As I look at the remainder of this year, which always amazes me how quickly it's going, and it'll be over before you know it, I personally am very excited about my new opportunity here at Bowman. Again, great company and fantastic people; we have exciting opportunities to make a true difference in our business as we scale and grow. We're looking at things like new ways to take care of our employees. new ways to engage our employees. We have a truly outstanding learning and development leader, Chief Learning Officer, who drives wonderful leadership and management training. I'm very excited about what we must do to continue to mature our services. we are looking at employee experience. We're looking at the employee value proposition, and we are looking to drive efficiency. So those are very exciting things. We've got low-hanging fruit and a good start for a longer-term strategic roadmap. That's often the biggest challenge for us in HR. We live in a day-to-day firefighting environment, and we always will have that, and we need to be good at that. Still, we have got to be able to escape that vicious cycle of busyness and have a strategic eye on our business and our markets and drive what we want to do. I'm, I'm very excited about the future.

What value has HR Alliance provided you as an HR Executive?
I continue to share with people the incredible value of being part of the HR Alliance DC organization. I have been a part of the organization for many years, been on the board for a number of those years have served on various committees. I'm a relationship person. The most value that I've gotten from this organization is the incredible relationships that I've built. Relationships with people who I can learn from, whom I can trust and bounce ideas off and how I can be a sounding board as well as have a sounding board. The incredible talent that is represented through HR Alliance, both with our members and our vendor sponsors, some of the best business successes that I've had have come through the relationships that I've had with our vendor partners, who have wonderful solutions. Let's face it, we in HR are bombarded constantly all day long with people who are making sales calls. And I respect those people, and I respect their jobs; I don't know that they can all always respect the fact that I don't have time to take sales calls every five minutes of my day. So those vendor relationships are very important. So, that, and the content of our programs, of course, I'm not the least bit biased, but we can't be touched. I hope that people will see this and you'll give us a chance and visit us at HR Alliance.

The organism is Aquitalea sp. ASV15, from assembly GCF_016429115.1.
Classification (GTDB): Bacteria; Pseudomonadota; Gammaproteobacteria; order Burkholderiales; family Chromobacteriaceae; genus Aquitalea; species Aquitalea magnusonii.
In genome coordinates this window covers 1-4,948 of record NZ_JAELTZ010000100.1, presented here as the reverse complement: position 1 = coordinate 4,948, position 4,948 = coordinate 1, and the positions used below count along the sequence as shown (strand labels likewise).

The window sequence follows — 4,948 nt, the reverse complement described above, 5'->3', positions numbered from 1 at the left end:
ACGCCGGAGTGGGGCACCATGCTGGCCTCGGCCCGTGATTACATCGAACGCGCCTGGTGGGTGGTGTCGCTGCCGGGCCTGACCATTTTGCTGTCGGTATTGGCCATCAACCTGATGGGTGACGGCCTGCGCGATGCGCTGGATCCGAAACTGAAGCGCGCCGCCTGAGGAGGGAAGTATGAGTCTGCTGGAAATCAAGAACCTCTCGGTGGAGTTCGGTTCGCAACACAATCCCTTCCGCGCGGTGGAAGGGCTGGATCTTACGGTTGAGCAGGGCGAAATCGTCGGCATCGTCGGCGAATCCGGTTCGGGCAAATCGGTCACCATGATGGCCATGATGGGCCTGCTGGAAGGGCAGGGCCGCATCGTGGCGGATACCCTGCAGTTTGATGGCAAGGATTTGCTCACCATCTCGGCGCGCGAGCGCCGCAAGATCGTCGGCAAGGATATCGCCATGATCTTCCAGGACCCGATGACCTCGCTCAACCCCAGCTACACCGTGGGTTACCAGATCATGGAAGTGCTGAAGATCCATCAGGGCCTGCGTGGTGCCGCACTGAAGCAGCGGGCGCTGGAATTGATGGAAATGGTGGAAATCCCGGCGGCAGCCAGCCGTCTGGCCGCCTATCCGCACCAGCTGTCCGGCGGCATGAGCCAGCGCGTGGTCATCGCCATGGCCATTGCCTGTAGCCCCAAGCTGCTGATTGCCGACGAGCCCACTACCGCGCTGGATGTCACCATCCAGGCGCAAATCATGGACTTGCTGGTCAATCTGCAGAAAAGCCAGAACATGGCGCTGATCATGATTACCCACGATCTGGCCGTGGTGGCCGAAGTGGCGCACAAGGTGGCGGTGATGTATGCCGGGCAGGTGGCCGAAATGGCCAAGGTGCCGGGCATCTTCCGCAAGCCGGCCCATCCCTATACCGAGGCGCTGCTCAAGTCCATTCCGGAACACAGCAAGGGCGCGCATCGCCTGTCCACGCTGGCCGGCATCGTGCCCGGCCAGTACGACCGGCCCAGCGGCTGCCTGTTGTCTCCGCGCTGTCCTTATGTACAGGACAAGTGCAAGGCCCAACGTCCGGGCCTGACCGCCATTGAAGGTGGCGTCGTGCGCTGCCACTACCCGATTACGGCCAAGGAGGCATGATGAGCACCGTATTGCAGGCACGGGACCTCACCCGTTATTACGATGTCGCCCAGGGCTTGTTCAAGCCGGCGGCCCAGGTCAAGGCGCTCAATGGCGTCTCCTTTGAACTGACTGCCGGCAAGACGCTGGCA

Watch the interview here on YouTube Channel.